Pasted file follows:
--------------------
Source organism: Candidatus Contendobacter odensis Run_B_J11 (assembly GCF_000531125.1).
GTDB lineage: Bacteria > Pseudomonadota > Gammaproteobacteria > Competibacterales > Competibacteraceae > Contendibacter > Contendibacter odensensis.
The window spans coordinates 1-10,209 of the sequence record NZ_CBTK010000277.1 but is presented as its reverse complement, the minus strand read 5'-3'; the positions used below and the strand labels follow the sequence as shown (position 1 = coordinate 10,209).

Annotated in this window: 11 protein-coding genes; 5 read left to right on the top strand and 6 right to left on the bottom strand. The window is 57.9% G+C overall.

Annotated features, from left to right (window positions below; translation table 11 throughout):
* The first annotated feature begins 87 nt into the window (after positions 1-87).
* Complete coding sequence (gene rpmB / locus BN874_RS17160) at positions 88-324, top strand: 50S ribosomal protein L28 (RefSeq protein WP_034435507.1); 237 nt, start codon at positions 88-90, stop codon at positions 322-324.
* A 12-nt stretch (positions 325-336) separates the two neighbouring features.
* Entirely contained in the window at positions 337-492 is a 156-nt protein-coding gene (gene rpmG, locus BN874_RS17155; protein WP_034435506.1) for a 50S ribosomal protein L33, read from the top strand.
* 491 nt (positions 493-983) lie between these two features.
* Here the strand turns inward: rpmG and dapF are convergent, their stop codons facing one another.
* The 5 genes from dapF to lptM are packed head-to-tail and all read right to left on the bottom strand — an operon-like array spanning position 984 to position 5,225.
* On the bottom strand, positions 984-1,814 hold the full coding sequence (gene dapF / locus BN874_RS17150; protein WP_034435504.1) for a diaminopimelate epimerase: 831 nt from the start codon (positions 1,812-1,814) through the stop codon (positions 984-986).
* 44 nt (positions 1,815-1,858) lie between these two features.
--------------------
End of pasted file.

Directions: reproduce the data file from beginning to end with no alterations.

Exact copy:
Source organism: Candidatus Contendobacter odensis Run_B_J11 (assembly GCF_000531125.1).
GTDB lineage: Bacteria > Pseudomonadota > Gammaproteobacteria > Competibacterales > Competibacteraceae > Contendibacter > Contendibacter odensensis.
The window spans coordinates 1-10,209 of the sequence record NZ_CBTK010000277.1 but is presented as its reverse complement, the minus strand read 5'-3'; the positions used below and the strand labels follow the sequence as shown (position 1 = coordinate 10,209).

Annotated in this window: 11 protein-coding genes; 5 read left to right on the top strand and 6 right to left on the bottom strand. The window is 57.9% G+C overall.

Annotated features, from left to right (window positions below; translation table 11 throughout):
* The first annotated feature begins 87 nt into the window (after positions 1-87).
* Complete coding sequence (gene rpmB / locus BN874_RS17160) at positions 88-324, top strand: 50S ribosomal protein L28 (RefSeq protein WP_034435507.1); 237 nt, start codon at positions 88-90, stop codon at positions 322-324.
* A 12-nt stretch (positions 325-336) separates the two neighbouring features.
* Entirely contained in the window at positions 337-492 is a 156-nt protein-coding gene (gene rpmG, locus BN874_RS17155; protein WP_034435506.1) for a 50S ribosomal protein L33, read from the top strand.
* 491 nt (positions 493-983) lie between these two features.
* Here the strand turns inward: rpmG and dapF are convergent, their stop codons facing one another.
* The 5 genes from dapF to lptM are packed head-to-tail and all read right to left on the bottom strand — an operon-like array spanning position 984 to position 5,225.
* On the bottom strand, positions 984-1,814 hold the full coding sequence (gene dapF / locus BN874_RS17150; protein WP_034435504.1) for a diaminopimelate epimerase: 831 nt from the start codon (positions 1,812-1,814) through the stop codon (positions 984-986).
* 44 nt (positions 1,815-1,858) lie between these two features.